Writer’s block

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I started writing a post about writer’s block, but it wasn’t working. I know that sounds like a gag opening, but I’m serious.

It was going to list the types of writer’s block and some tips for conquering it. I wrote the whole post but all I was saying was “keep working” or “take a break.” So instead I’m just going to talk about my personal experience with writer’s block, and how I deal with it.

Since most of my writing occurs in a work environment, so does most of my writer’s block, usually when I’m trying to write a headline for an ad or billboard. I call this “hitting my head against the keyboard.” I feel guilty, because I’m being paid – by the hour, from the client’s perspective – to come up with something clever, and here I’ve spent two, three, four hours staring at a blank screen with nothing good to show for it. I begin to panic, thinking I’ll have to stay at work until seven or eight, so I can still put in eight hours without counting the three I wasted. But how far have I gotten? I open an email to my boss and paste in my work from the last few hours. For some reason, it’s easier to think away from the Word doc I’ve been working on. I weed out the worst lines first. There might be two or three half-decent lines left, which I scrunch together and stare at. If I had just a couple more good lines, that would be a decent list of options. I take a few more minutes to think about it. I type whatever comes into my head. Then, most of the time, something good comes to me. It may be the best line of the lot – or not. Either way, I now have a decent list to send to my boss to pick favorites, tweak, or make suggestions.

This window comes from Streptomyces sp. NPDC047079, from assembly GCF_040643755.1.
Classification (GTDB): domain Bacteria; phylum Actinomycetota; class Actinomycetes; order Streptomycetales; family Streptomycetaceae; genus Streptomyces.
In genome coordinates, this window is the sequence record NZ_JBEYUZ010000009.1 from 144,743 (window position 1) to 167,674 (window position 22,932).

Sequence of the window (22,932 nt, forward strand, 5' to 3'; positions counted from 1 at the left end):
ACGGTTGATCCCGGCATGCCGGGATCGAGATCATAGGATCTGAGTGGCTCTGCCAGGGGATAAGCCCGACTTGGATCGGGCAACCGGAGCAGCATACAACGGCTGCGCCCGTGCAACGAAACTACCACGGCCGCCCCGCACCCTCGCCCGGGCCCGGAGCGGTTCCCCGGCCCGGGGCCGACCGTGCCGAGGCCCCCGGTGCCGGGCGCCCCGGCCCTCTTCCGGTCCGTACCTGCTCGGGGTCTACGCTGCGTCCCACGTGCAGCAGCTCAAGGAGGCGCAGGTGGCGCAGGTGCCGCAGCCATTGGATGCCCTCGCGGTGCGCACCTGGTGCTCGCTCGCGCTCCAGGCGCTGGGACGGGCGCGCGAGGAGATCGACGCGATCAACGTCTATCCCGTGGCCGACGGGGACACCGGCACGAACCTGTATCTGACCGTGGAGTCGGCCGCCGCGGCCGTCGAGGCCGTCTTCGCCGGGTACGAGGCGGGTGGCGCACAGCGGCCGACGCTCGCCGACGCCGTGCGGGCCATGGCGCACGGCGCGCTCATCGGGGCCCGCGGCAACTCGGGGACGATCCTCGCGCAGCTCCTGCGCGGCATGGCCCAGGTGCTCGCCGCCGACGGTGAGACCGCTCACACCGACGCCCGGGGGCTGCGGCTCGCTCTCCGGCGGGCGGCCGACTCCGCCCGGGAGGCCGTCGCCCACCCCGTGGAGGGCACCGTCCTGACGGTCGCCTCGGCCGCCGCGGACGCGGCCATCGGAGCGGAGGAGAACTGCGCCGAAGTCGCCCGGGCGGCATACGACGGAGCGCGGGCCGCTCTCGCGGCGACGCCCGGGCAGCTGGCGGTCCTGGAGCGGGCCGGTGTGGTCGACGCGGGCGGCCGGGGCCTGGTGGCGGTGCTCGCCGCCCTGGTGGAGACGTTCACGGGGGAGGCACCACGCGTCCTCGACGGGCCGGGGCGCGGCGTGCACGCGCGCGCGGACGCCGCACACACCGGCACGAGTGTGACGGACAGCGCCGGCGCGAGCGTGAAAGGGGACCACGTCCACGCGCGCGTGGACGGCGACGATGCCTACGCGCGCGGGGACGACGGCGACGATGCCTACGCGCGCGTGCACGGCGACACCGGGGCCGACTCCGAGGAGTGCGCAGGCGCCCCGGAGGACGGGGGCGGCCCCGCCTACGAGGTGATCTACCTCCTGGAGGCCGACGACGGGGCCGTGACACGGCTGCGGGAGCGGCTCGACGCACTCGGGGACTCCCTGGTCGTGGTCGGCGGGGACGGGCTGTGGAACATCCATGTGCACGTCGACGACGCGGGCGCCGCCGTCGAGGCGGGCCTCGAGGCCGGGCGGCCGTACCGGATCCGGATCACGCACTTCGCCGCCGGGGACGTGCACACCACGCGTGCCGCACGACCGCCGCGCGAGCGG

It’s like playing the kid’s hiding game, Hot and Cold; to find out where the thing is, you have to move. You can’t be afraid of moving in the wrong direction, because even going from chilly to freezing helps you figure out where it is.

You have to write something to know what you are not writing to know what you are writing.

First, you just dump something out. Read it – no, that’s not it. Dump again. You kind of like that part. But the rest is rubbish. Dump again, building around the good part. No, never mind; you were really aiming for something else. Dump again. Eventually, you’ll eke out something decent. You’ll spend the next week editing, and a few months later, you will completely rewrite it again and that will be The One. With a few minor tweaks, of course.

It’s all part of the process.

About Stephanie Orges

Stephanie is an award-winning copywriter, aspiring novelist, and barely passable ukulele player. Here, she offers writing prompts, tips, and moderate-to-deep philosophical discussions. You can also find her on and Pinterest.
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18 Comments

  1. The truth has been spoken. Spill. Delete. Spill. Delete. Spill…edit….edit…edit…delete…edit. For every four words, delete three.

    Sometimes I leave it, and when I go back I can’t believe how bad it is—but the great part? It’s there to edit!

  2. I wrote a similar post about my experience of Writer’s Block just a few days ago – http://theelementarycircle.wordpress.com/2011/03/22/some-cures-for-writers-block/